The idea for this article came from a recent trip in our BCC, where at berthing at the end of the day we encountered a howling on-shore breeze that made berthing... well.... let's just say it was tricky.

Going out to sea is quite straight forward - assuming the boat is moored stern first previously. Simply apply a bit of port helm to swing the bow off to starboard to clear the pontoon, then hard to starboard on the tiller to bring the bow to port and heading out towards Bruny Island. A big blip of power will see her swing majestically around 90 degrees and head out to sea like a delivery skipper.

Coming back into port is another matter.
You see our berth is quite hard to get back into. Not necessarily because our pen is killer-hard to access - although it does requires an 'S-bend' manoeuvre to back the boat in (which is necessary to make getting out much easier) but that's normally fairly easy to achieve - albeit with a frequent change in gears. There is also the added 'excitement' of the gap between us and the boat in front being shorter than the length of Ubi - meaning berthing is a bit like Tetris.

No, the real reason is (as most of you BCCers already have sussed) is that a Bristol Channel Cutter has practically no steerage going astern - well, that is what I have been led to believe. When we bought the boat, the previous owner, Chris, did a wonderful job of passing on his knowledge, giving me the confidence to helm 10 tonnes of Huon Pine, and made it abundantly clear that the tiller is just an ornament when the boat is in reverse.

True to his word, the tiller does nothing...well, that's not strictly true. It does provide considerable entertainment when visiting skippers or dockside experts shout helpful 'encouragement' when the wind is doing everything it can to screw up a clean, successful docking - like the one I experienced last time we were out. They seem bemused that I don't try and put the helm 'the other way', that is until I grant them their wish and then gently indicate that stuff-all is happening - at which point you can almost read the mind of the 'docking fairy' currently helping... "that guy's a nut job... he's doing it all wrong... give it here you idiot".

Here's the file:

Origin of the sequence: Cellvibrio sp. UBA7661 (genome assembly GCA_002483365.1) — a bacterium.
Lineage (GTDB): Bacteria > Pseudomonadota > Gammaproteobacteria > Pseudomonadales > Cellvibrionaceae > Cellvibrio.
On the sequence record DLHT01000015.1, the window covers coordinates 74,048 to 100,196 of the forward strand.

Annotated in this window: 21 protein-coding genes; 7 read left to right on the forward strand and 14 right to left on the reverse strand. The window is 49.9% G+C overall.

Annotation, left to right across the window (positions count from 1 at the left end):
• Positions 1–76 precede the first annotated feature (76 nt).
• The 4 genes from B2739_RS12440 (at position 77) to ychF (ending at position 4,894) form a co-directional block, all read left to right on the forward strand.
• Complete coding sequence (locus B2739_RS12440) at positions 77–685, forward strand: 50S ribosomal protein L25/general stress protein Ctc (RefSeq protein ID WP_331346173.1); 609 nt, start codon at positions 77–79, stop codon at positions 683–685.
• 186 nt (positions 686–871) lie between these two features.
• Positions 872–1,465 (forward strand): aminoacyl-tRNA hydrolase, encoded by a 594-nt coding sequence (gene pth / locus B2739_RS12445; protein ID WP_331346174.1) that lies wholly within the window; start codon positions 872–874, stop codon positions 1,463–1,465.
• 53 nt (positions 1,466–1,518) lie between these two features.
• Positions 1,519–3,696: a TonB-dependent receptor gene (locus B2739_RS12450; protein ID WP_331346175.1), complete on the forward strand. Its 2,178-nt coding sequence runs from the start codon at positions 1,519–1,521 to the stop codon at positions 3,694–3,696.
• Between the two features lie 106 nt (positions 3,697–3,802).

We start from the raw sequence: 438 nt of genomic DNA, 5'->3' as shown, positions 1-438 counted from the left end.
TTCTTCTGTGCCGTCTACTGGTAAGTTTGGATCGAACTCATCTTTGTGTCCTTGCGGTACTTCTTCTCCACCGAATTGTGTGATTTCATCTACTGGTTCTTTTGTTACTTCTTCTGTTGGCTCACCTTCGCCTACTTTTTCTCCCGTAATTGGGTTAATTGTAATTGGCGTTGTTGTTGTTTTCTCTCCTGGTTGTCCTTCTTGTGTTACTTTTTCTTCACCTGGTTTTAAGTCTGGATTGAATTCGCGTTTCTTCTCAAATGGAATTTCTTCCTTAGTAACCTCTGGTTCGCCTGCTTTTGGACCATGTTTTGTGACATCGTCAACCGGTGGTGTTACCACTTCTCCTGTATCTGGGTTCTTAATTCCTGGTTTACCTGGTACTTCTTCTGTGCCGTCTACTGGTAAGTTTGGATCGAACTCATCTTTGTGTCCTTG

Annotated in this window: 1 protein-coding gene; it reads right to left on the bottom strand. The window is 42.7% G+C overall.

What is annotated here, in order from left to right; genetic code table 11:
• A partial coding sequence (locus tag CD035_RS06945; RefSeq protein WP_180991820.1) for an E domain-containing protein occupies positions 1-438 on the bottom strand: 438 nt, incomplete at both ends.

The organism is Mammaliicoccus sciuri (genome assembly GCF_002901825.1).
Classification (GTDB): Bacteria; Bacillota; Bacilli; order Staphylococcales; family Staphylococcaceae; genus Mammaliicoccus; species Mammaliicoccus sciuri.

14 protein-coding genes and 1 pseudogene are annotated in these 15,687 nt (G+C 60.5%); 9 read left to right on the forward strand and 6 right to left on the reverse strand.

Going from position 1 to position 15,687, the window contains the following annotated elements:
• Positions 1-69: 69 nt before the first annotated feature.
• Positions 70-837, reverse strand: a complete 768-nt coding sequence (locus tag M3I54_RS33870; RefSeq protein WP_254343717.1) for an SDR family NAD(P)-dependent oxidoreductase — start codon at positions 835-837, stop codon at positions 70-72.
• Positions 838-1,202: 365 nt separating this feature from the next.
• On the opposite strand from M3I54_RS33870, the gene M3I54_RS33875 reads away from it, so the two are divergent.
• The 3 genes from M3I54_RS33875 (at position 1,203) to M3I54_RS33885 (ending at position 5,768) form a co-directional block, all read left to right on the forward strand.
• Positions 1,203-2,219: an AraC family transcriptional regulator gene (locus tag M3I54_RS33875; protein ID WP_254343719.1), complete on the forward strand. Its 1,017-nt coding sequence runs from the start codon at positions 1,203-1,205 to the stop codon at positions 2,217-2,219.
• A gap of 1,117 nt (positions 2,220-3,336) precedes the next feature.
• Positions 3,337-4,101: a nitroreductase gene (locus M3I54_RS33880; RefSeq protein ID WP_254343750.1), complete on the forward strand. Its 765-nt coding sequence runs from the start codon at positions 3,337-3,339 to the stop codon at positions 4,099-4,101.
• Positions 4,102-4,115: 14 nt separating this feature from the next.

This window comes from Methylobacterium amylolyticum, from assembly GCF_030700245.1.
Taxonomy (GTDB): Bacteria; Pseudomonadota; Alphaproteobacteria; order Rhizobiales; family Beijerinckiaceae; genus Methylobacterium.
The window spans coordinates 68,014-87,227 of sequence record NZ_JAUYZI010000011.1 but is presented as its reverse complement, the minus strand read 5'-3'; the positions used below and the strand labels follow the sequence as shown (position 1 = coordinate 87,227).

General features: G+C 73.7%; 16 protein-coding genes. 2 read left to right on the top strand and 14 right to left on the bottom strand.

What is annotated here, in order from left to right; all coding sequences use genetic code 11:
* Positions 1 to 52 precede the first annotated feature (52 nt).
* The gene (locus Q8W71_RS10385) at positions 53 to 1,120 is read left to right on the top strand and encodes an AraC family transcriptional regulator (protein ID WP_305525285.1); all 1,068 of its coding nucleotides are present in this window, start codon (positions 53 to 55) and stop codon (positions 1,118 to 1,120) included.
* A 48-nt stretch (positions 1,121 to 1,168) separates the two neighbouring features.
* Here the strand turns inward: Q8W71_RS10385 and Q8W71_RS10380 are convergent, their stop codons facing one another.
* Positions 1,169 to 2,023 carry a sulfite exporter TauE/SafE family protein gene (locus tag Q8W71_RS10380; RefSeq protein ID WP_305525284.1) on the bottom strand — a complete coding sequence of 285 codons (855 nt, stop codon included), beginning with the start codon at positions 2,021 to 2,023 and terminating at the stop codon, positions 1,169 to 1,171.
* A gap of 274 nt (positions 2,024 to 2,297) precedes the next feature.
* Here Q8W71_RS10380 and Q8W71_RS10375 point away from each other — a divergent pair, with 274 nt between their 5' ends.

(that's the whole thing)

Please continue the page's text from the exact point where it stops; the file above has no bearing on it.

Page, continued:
On the times I have obliged then it's been fun to watch how their face slowly shows a kinda frown/bemused look as if the laws of physics have just been reversed.

Anyway... I digress. Back to the story.

That pesky on-shore wind caught Ubique with surprising haste.
I normally explain sailing a Bristol Channel Cutter as 'sailing in slow motion', not because she's slow (she isn't) but mainly because she is so forgiving and stable that every action occuring on the boat appears to give you all the time in the world to react - which is great for your confidence and family fun.

That is... every action but going astern.

For some reason when reversing (and the wind is even the slightest bit unfavourable) Mother Nature seems to catch the boat and throw her into an 'exciting' position faster than you can say 'no I don't need a bow thruster.... no I don't need a bow thruster'. Careful management of the throttle is critical, as is the trajectory of said reversing boat, with the need for a sixth sense for danger becoming a must.

Suffice to say that we ended up blown against the pier you can see in the background photo above, with the S-bend manouveur to come.
Problem was that I had only 20cm of clearance (it's shallow), and only 10m clearance from the rocks on the shore, which shelves steeply up from the dredged channel.
One wrong move, and our pride and joy is in trouble.

I pause for the while, with the wife and kids politely feigning that this is normal, and acting all supportive (thanks guys). I plan various scenarios in my head - kedging her in with anchors, throwing a line to that 70 footer over there and winching her in, rowing a line to her pen and pulling her in from the cleats, desperately trying to remember bow thruster pricing then chastising myself for even thinking about disgracing that beautiful hull with such a monstrosity, praying the wind would drop, and finally convincing myself I can hear the theme music from those old Hamlet cigar adverts when the puppy runs off with the last of the bog roll - leaving the hapless toileter (me) with no means of recovering.

This time we chose the smart option and berthed her forward, which is echoed by Chris as the 'right idea' when pressed as to his chosen option in the conditions. But it made me think. I really must spend more time trying new techniques to cater difficult scenarios - even when there's no wind, so when the time comes again, I can confidently berth that boat.

And then I'll hear the distant theme tune to the Rocky movies instead.

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